Why Music Matters and Tips to Picking It

Why Music Matters and Tips to Picking It

Picking the right music for your next video project can elevate your final cut or destroy it. The soundtrack is the beating heart of any video project, and you can direct your viewer toward an emotion or message based on your selection. Here are some tips to choosing the right music.

Be Influenced

Listen to your ears and trust your eyes. Your emotions have been under the influence of music selection in TV, film, vlogging, games, and advertisement your entire life. You have a library of knowledge to tap into already, you just need to become aware of it.

Lifestyle vloggers will often choose light, whimsical, modern electronic music to soundtrack their videos, because they know this tells the audience their content will be ideal for a younger audience and full of pleasantness and/or style. As the viewer, you tap into your previous experiences of hearing this style of music, and make a judgement on what to expect.

Trusting your first impressions will help you decide what genre, style, instruments, and mood will help you tell your story.

Understand Your Audience

Speak with your client about the target audience of the project as this will aid your music selection process. Let’s say you are editing a video for an interior design firm. The ideal music selection will be extremely different if the firm specializes in corporate office spaces compared to fitness studios. This is because the target audience is different. The office interior designer advertisement would suit an inspiring, looping electronic guitar track, whereas the fitness studio interior designers’ advertisement would suit something with an EDM vibe, catering to a younger audience.

The type of license and price you will quote a client will depend on the size and scope of your audience, so being well informed with what your license covers is of huge importance as a reputable videographer.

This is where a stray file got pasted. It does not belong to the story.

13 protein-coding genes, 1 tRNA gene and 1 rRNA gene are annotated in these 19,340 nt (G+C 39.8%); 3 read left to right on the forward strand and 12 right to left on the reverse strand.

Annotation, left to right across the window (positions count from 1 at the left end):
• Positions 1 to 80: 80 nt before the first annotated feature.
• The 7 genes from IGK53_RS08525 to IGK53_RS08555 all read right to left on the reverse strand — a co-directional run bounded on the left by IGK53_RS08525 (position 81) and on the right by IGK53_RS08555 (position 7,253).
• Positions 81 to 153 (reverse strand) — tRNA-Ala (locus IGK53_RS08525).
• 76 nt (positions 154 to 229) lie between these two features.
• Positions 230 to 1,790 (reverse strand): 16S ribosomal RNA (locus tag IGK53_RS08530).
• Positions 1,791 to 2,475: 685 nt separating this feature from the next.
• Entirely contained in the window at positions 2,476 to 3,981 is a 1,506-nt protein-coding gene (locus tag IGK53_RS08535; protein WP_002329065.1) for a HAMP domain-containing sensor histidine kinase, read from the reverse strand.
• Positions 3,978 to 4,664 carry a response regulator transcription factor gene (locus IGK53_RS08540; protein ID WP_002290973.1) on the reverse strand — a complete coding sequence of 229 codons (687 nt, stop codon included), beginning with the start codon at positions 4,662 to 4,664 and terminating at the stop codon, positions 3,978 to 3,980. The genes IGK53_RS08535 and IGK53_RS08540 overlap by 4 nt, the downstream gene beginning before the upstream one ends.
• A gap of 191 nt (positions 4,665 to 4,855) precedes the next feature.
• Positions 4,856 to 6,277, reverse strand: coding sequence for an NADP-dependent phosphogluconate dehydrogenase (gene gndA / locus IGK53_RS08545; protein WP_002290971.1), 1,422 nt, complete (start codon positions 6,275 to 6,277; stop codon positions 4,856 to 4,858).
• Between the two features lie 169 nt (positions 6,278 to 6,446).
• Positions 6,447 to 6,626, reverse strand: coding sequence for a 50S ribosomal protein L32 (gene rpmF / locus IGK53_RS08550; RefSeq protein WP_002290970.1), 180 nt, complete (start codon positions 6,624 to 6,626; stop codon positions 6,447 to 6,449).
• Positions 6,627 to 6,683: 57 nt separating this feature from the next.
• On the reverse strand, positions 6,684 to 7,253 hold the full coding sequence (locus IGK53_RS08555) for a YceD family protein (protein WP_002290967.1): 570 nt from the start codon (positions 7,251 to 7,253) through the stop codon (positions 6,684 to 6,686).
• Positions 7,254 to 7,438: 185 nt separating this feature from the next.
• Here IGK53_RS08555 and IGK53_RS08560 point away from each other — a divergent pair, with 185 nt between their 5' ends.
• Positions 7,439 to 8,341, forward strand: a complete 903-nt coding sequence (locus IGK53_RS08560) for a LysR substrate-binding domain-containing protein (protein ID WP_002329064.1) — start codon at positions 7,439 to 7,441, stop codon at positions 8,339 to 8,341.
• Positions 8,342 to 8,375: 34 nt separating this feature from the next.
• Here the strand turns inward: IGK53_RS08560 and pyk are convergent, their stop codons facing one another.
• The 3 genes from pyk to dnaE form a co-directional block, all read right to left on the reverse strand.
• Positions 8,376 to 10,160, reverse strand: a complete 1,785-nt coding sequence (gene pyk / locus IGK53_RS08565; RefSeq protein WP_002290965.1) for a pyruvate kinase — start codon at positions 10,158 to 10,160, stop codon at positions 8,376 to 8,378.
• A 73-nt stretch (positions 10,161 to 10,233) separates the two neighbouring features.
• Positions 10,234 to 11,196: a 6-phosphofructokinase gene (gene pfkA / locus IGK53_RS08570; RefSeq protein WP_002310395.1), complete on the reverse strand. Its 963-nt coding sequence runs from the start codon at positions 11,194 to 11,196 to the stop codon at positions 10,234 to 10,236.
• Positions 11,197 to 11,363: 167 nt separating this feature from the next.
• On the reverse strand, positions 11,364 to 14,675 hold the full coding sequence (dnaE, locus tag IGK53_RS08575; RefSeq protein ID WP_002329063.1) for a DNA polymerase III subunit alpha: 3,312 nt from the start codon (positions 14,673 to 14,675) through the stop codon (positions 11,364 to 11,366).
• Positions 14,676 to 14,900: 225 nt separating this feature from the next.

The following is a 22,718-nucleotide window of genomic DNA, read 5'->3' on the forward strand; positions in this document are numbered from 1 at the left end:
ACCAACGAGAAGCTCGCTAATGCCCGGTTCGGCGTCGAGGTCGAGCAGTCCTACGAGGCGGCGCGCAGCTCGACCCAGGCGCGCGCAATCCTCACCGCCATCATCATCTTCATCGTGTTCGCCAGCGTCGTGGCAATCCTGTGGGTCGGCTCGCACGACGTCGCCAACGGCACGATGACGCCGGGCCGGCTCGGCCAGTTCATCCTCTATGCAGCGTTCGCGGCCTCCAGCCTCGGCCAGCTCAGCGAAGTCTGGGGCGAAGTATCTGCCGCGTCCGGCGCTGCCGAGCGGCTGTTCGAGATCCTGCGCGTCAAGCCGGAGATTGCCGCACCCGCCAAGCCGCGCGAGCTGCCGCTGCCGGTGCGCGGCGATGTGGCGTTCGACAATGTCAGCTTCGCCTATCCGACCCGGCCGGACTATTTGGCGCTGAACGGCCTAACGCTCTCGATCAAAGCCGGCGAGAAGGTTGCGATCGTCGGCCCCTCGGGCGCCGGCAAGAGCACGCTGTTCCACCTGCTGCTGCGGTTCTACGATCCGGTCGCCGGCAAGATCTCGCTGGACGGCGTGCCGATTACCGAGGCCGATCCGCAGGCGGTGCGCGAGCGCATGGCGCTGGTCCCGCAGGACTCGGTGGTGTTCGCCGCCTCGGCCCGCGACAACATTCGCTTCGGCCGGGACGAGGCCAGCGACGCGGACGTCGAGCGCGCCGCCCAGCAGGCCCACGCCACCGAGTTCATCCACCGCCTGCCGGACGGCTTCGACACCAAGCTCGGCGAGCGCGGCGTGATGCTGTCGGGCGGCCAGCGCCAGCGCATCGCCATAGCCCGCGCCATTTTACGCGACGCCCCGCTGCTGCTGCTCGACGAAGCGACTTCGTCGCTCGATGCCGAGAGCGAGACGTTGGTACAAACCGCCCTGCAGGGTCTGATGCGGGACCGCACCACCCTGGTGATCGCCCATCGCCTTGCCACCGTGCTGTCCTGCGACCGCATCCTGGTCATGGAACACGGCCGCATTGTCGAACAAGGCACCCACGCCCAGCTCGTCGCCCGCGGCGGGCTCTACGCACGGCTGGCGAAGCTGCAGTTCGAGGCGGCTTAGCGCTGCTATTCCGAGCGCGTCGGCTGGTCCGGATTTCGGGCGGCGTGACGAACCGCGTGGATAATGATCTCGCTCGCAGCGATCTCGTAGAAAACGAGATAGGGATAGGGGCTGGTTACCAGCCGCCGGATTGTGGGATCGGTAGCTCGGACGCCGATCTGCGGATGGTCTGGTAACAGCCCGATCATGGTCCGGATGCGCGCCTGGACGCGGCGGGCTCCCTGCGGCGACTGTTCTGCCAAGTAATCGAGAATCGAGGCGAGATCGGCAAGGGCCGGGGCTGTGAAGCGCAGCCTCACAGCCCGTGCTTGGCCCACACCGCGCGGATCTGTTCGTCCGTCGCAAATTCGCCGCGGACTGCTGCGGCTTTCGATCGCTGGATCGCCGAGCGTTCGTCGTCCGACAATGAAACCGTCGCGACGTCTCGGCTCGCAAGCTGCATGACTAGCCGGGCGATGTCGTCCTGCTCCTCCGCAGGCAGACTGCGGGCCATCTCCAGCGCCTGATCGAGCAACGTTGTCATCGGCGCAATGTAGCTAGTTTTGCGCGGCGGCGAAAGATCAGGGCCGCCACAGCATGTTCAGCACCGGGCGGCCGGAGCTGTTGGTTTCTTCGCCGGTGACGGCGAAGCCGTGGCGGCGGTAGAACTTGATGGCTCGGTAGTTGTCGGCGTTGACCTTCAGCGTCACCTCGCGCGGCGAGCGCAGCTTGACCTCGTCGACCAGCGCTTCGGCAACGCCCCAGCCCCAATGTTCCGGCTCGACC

Find a Trusted Curator

As a team-of-one filmmaker, or part of a small team, time is always against you. Finding shortcuts along the way that do not devalue your final product are always welcome. One of best ways to save some time on a project is to use a tried and trusted music licensing platform that curate the music themselves. This means that you do not spend hours sieving through poor quality tracks to find the good ones, this is all done for you.

The next thing to look out for is ease of use based in an accurate, well-tagged library of music. An intuitive filtering interface that will differentiate moods, genres, and instruments will make music selection an enjoyable process rather than a laborious chore.

Tunetank does all of the above very well, and does a great job with their curated music platform. What’s more, you even have the option of selecting music based on category, such as “travel,” “vlog,” “weddings,” “lifestyle,” etc. The embedded music player lets you browse the site while listening to tracks, and one-click downloadable previews make it very easy to get a preview version of the track into your timeline to test out the music with your visuals.

Testing

Using downloadable previews over your footage will give you a true reflection of how it will compliment your scene. Most tracks are made up of parts with light and shade, so this is also a chance to be more specific with the part of the track that you want to use, and whether the timings will be suited to your project.

The video below demonstrates how while three different tracks from three different genres would be suited to a videography showreel, they all convey different messages.

Video streaming now accounts for almost 80 percent of all Internet traffic, and the music licensing industry has grown with it, providing videographers and filmmakers a huge variety in quality and price ranges based on respective budgets and audiences. With so many licensing platforms available, finding a trusted supplier is key. We’ve found that Tunetank tick all of these boxes, providing a tried and tested, well-curated platform for filmmakers, vloggers, and videographers alike.

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3 Comments

Sammie Saxon's picture

Thanks! I will try Tune Tank.

Kirk Darling's picture

This is interesting, but unless you have some other services to suggest similar to Tunetank, it sounds like an ad for Tunetank.

Mac Hayes's picture

This applies mostly to YouTube videos: Fight the urge to add a high-energy percussion soundtrack to videos that you think don't have "enough" sound. Aviation/Flying videos in particular are too often given strong drum-beat tracks that are very out of place. More often than not, viewers want to hear the ambient sound of the aircraft engines and the air flowing by the cockpit - not 'beats.'